|Image courtesy of tgntimes.com|
Modern Warfare 2 for PC was missing one vital thing, dedicated servers. Giving a PC game an option to run dedicated servers for multiplayer is just the right thing to do, period. So a lot of gamers were angry that MW2 turned out to be “just another crappy, lazy console port.” Matchmaking is for consoles only, it works well for consoles. PC? Not so much. You will have always encountered a session that on every other map, the match had to stop because a player’s connection was so dire, he or she cannot host anymore. So you, and all of the other players, were left sitting there until the new host was found. This often took about an annoying 10 to 15 seconds of your gaming time away from you, which doesn’t sound like a lot, but when you’re in the flow of owning noobs, it’s a lot! So a bit thumbs up and a golden star to Treyarch who re-introduced dedicated servers to the Call of Duty franchise, because as I said earlier, it’s the right thing to do!
Now, with Call of Duty having been around for so long, you would have thought they would be able to release a game pretty much perfect from release, right? Wrong! There were many issues that came with the release of Black Ops. A mammoth issue that was not dealt with so swiftly by Treyarch was the consistent game play glitches that gamers were experiencing when moving around maps and coming into an encounter with the opposing team. Not all problems were able to be resolved client-side, either, so it was left up to the patching team. Unfortunately, PC gamers were the ones suffering from this massive problem more so than the console gamers – to my knowledge their problem wasn’t as bad as the PC’s version. This sparked mass anger being channelled through the Treyarch forum and third party forums alike, expressing disappointment and resentment toward the developers, so it was easy to see that it had been an evident shaky start by Black Ops.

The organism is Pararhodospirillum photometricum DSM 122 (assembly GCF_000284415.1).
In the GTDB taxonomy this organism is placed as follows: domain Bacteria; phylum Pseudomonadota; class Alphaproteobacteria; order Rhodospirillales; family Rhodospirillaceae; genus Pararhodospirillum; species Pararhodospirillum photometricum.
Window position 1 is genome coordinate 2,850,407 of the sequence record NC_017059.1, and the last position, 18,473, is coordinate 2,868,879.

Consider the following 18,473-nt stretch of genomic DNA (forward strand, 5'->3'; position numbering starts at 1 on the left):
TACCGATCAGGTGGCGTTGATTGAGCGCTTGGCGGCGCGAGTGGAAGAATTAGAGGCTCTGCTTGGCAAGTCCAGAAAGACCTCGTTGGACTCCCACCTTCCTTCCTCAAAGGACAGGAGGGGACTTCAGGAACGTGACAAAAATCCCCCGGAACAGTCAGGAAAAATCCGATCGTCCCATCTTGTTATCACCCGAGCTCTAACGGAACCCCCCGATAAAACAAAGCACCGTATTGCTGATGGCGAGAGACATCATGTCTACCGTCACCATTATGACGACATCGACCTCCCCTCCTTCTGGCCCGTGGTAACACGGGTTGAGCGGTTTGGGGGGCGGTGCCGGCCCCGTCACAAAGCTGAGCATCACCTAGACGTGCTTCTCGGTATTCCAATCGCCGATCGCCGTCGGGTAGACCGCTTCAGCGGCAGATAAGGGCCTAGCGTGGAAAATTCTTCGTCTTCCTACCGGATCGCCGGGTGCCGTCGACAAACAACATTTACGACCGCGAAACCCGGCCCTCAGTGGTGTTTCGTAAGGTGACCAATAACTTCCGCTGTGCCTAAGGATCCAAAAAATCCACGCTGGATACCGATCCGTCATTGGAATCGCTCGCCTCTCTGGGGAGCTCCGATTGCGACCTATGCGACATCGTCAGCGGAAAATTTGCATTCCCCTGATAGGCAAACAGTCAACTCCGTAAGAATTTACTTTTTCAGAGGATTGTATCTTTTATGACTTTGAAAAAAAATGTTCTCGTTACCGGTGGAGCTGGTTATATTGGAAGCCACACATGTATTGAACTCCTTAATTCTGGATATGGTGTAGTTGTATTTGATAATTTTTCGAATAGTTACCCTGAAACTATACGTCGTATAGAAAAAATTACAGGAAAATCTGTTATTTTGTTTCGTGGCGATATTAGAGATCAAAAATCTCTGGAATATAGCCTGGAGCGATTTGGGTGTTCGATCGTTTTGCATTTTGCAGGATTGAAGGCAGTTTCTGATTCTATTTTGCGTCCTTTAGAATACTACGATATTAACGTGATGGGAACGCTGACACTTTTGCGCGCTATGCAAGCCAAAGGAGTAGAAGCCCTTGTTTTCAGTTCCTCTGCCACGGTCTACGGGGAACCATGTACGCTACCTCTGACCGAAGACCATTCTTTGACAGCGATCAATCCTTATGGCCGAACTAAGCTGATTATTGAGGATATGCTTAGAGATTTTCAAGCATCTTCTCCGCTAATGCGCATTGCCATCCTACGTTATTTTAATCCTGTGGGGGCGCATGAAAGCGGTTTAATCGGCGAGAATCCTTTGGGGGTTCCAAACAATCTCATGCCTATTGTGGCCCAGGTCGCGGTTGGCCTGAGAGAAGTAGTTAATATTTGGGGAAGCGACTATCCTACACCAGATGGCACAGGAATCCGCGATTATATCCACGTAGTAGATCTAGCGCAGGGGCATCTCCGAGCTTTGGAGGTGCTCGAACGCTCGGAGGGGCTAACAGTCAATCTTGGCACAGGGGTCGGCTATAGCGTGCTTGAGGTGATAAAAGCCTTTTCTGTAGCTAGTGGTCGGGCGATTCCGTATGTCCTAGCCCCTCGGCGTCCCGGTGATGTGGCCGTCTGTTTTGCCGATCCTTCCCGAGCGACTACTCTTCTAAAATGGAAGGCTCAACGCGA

|Image courtesy of IGN.com|
It took Treyarch a good few weeks until they completely abolished the problem, but at least they eventually fixed it, and all was well in that department. However, there were still quite a few issues to be fixed, here are a few examples:
- Final Kill Cam lag
- Server connection problems
- Unable to join friends’ games
- Game freezes
- Ranking up to then be put down back to the rank you started the session at
By now, most of the problems have been fixed, both on PC and on console. More notably for the PC, as December 16th brought a new patch for gamers that had been highly anticipated for many weeks since the release of the game back on November 9th. The patch contained a fix for pretty much everything that was wrong with the game, the main issues anyway, such as sorting out the incredibly annoying final kill cam lag, general server connection problems, certain system performance issues, team changing and much more. Go to http://www.shacknews.com/onearticle.x/66855 for a full list of fixes.
On that note, that concludes Part One of my Black Ops Multiplayer review! I hope you've found it interesting and enlightening! Part Two will be up tomorrow, where I will be sharing more about the gameplay and controls, the current stability of the game to date and a general conclusion for Black Ops. Should you really buy it, or not?
Thank you very much for reading, and I hope you'll leave a comment sharing your own personal experiences with the game! If you have any questions so far, please feel free to send them accross for me to read, and I will get back to you!
Thanks again and TTFN!